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Women at the well: empowering the women around us

Wells are significant spots for women in the Bible. In her latest blog, Georgie writes about the women we meet at various wells, comparing this household chore to the work women do today...

The pandemic has highlighted and added to the amount of time women spend doing domestic tasks compared to men. In the past year many women have not only had to juggle increased cleaning and working from home but often taken the brunt of the home-schooling too.

It is not a new phenomenon that women shoulder most of the household work – throughout human history women have broadly been expected to run a household and raise children. One of the most common and important domestic tasks in both the Old and New Testaments was the gathering of water from the well. Water was essential for all daily tasks in Ancient Israel. However, drawing and collecting water was a very physically demanding task. When we can now turn on a tap, women had to lower containers deep into a well and then carry the full vessels back to their homes.

In a patriarchal society, it was normally the responsibility of young women to embark on this daily task. However even today domestic tasks are not shared equally between men and women; a recent survey suggested that 69% of young girls and women have spent more time cleaning compared to 58% of young men during this pandemic.

Yet, despite the domestic nature of collecting water at the time of the Old Testament, the centralised location of the well meant that it was a place of social gathering where women could talk freely, and travellers could stop for a drink. It is here we see key interactions in Genesis 24, Genesis 29 and John 4 between men and women which can help us think about both healthy relationships and the value of women.

Rebekah - the woman who had a choice

The first biblical encounter with a woman at a well is Rebekah. Genesis 24 tells the story of Abraham’s servant going to Abraham’s own country to find a wife for his son Isaac.

The servant, whilst loyal, also has doubts and asks Abraham what to do if the woman refuses to come with him (Genesis 24:5). Abraham’s response to this is empowering. In verse 8 he declares ‘If the woman is unwilling to come back with you, then you will be released from this oath of mine’. Here Abraham presupposes the women might actually have a choice and this is echoed in verse 58, where his family asks her whether she wants to go. In a time where a woman was property of a man, Abraham giving Rebekah a choice challenges the power dynamics of the day and shows the extent in which both families want to honour and respect her.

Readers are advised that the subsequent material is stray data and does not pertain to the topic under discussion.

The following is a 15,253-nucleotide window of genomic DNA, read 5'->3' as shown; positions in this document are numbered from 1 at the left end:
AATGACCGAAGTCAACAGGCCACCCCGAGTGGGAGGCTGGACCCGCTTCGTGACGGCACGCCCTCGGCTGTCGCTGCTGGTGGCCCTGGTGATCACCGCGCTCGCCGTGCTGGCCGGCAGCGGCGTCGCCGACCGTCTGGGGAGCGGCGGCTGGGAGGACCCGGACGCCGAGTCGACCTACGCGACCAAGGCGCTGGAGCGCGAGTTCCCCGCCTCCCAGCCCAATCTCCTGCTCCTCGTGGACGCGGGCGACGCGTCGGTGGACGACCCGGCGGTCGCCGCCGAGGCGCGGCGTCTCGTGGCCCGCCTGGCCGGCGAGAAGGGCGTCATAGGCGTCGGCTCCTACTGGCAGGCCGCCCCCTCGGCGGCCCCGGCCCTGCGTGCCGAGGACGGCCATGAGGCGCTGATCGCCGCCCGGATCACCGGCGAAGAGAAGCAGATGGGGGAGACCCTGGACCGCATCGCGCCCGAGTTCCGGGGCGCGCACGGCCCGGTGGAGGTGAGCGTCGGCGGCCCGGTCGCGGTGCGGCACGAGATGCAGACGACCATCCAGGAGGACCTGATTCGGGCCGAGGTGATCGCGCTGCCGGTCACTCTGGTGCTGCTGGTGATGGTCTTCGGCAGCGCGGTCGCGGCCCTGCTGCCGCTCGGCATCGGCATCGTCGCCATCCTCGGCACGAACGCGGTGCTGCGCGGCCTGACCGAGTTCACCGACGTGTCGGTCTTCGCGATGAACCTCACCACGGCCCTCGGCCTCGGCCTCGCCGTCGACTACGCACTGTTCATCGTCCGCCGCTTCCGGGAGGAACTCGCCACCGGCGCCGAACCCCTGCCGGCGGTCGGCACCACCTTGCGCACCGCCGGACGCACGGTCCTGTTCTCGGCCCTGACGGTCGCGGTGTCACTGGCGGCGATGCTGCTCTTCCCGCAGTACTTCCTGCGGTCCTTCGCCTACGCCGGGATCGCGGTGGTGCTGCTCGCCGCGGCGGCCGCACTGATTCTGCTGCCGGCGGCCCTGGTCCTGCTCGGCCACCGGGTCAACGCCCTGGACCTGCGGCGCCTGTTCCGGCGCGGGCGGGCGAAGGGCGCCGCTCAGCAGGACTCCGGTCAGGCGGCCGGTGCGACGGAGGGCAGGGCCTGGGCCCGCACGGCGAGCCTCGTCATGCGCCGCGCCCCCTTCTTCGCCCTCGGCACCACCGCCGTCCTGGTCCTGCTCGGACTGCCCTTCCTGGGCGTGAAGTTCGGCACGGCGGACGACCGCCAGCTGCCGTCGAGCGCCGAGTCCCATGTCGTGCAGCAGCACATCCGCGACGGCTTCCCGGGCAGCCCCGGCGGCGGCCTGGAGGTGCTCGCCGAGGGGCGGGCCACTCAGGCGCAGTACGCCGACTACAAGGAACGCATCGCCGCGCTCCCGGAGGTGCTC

In 2020 approximately 12.5 million girls were forced into marriage before the age of 18. It is clear from the biblical account above, that women should have the right to choose marriage. We as the Church should be inspired by Rebekah’s empowerment and deliberately create environments which women never feel forced into situations.

Rachel and Leah - the women who were wronged

Genesis 29 follows a very similar pattern to the betrothal scene above. Firstly, a son, this time Jacob, has been instructed by his father to gain a bride. Jacob then travels from a foreign land and stops at a well. After a while, a woman named Rachel arrives and Jacob engages in conversation with her. Jacob is also then invited to meet her father, Laban, and spends the night in his household.

However, unlike Genesis 24:25 where the marriage happens without complication, in Genesis 29 there is delay and deceit. It is no secret that Jacob wants to marry Rachel from the very first time he saw her at the well. However, Laban, instead of just giving Jacob Rachel’s hand, forces him to work 7 years and proceeds to trick Jacob into marrying his older daughter, Leah, instead. Laban does not agree with the younger daughter being married before the elder - as was the custom at the time - and causes the ultimate toxic situation. Leah is forced to marry a man who doesn’t love her whilst Rachel is forced to share her husband and envy her sister.

It is clear in this situation that it's neither sisters’ fault for being wronged in this way, nor is God endorsing Laban’s trickery. Laban sets in motion a conflict between the two sisters in a world in which a woman’s value is confined to how many sons she can provide. Feelings of shame can make a victim of domestic abuse blame themselves for their situation. Victims are never at fault, and we as the Church should recognise this.

A Samaritan woman – the woman who has been redeemed

In the New Testament we get a similar scene in Jesus’ ministry in John 4. Jesus approaches a woman at the well, not to marry her but to redeem her. This woman was an outcast due to her race, gender and her past. She was a Samaritan, an ethnic group that Jews did not associate with, and she had a sexually immoral past. Jesus, as a Jewish man, should not have even looked her way, let alone engaged her in conversation.

But Jesus takes time out of his day to speak into the woman’s situation. Instead of judging her, he listens to her, speaks personally to her and declares himself as the Messiah. For a woman who was used to being shamed, Jesus meets her where she is at and restores her in love.

The value of women at the well

Generations of women have had to fetch water from a well, cook, clean, and spend a disproportionate amount of time on domestic tasks. Whilst many women like Rachel and Leah have be side-lined and oppressed, we are called to follow Jesus’ example and value and empower all women in whatever roles they take on inside and outside the home.